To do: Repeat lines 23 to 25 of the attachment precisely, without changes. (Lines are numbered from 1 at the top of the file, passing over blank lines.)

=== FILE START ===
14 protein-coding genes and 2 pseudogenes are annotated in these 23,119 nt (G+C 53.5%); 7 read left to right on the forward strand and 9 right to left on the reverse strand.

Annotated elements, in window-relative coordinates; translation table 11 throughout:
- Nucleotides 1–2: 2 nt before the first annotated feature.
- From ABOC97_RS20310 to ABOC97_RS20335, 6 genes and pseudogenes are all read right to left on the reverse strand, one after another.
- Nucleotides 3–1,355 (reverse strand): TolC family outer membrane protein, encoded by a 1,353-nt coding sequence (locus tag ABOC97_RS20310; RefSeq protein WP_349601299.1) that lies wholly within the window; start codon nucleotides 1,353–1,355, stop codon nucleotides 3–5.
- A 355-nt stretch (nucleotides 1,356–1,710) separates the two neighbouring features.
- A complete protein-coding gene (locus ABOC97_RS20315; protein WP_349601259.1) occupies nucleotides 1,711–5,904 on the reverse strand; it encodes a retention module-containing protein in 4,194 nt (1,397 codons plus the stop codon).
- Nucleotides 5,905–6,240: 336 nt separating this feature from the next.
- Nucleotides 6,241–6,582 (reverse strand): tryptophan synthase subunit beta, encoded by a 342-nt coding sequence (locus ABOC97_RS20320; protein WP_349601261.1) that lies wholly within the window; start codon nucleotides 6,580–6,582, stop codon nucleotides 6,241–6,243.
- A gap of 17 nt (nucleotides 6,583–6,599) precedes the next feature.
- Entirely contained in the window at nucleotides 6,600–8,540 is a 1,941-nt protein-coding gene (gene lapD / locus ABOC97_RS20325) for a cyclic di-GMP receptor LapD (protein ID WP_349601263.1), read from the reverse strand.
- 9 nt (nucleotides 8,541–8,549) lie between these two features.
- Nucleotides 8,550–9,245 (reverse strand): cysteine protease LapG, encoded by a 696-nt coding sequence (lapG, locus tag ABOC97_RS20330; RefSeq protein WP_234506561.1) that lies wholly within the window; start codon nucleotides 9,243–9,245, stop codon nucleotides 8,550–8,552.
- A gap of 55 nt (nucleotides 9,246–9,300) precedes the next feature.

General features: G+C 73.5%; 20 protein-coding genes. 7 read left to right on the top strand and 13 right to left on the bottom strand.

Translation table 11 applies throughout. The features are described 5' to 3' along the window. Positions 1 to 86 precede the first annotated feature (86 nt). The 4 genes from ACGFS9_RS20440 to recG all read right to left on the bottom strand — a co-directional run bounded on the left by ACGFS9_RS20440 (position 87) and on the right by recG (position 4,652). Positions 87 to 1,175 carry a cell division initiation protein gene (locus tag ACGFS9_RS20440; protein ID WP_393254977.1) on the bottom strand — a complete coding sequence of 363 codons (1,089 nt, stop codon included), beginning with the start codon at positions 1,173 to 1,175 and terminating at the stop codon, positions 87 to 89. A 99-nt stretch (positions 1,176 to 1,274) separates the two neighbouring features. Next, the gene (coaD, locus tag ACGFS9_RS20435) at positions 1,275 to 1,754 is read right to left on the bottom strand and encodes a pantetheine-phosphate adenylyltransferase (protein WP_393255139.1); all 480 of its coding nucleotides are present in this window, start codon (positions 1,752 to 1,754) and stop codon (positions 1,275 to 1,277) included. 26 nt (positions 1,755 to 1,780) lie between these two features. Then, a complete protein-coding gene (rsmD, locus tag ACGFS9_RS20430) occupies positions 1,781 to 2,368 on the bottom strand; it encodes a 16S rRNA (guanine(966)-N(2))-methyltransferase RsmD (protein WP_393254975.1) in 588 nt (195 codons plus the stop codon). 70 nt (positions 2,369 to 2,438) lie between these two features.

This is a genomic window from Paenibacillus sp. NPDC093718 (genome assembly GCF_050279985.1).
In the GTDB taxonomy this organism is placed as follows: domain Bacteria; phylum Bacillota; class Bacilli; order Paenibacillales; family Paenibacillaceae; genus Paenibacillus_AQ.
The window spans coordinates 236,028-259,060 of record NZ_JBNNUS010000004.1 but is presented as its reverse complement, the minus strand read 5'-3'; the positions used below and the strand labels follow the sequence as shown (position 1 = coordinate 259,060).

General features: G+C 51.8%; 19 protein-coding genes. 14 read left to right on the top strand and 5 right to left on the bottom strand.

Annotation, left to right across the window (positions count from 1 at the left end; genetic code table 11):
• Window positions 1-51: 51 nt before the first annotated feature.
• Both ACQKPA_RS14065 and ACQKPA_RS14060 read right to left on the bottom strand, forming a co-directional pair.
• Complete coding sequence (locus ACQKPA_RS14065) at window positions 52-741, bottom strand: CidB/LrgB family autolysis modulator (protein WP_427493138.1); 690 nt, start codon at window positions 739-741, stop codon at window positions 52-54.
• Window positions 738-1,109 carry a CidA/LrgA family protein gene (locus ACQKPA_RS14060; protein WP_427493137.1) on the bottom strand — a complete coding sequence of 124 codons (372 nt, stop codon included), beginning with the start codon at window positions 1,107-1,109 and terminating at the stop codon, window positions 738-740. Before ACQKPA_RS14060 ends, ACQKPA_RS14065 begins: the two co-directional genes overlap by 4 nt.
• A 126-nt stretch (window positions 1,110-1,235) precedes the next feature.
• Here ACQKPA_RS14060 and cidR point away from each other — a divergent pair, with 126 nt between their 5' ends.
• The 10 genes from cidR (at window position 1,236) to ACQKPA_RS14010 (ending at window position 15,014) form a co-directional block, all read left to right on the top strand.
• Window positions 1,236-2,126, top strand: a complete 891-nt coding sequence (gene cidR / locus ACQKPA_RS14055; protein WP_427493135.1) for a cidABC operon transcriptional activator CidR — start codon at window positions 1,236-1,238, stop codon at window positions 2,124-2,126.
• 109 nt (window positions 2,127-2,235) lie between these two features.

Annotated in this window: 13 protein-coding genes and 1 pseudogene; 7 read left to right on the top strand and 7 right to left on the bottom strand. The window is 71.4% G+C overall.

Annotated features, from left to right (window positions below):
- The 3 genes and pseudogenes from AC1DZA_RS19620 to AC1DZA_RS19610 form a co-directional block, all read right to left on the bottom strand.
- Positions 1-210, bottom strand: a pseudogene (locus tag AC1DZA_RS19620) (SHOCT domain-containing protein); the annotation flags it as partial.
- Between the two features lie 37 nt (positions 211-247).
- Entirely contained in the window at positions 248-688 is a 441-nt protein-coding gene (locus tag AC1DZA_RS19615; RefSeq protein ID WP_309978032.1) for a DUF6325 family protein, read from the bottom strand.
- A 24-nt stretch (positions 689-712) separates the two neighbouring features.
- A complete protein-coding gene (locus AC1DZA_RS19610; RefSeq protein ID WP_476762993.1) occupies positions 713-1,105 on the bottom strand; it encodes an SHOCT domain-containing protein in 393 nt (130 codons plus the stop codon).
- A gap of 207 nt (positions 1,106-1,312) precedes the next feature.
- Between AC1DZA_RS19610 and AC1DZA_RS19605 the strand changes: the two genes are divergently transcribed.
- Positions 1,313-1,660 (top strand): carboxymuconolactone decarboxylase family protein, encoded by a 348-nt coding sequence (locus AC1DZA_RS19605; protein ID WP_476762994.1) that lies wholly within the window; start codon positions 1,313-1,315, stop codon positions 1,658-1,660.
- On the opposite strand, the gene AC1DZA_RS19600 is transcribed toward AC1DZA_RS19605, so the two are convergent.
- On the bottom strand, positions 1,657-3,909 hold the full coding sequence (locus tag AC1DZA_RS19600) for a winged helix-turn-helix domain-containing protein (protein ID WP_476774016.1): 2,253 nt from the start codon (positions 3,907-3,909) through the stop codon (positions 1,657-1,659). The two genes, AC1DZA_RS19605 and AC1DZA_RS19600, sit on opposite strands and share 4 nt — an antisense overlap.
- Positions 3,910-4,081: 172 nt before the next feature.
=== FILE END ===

• Both ACQKPA_RS14065 and ACQKPA_RS14060 read right to left on the bottom strand, forming a co-directional pair.
• Complete coding sequence (locus ACQKPA_RS14065) at window positions 52-741, bottom strand: CidB/LrgB family autolysis modulator (protein WP_427493138.1); 690 nt, start codon at window positions 739-741, stop codon at window positions 52-54.
• Window positions 738-1,109 carry a CidA/LrgA family protein gene (locus ACQKPA_RS14060; protein WP_427493137.1) on the bottom strand — a complete coding sequence of 124 codons (372 nt, stop codon included), beginning with the start codon at window positions 1,107-1,109 and terminating at the stop codon, window positions 738-740. Before ACQKPA_RS14060 ends, ACQKPA_RS14065 begins: the two co-directional genes overlap by 4 nt.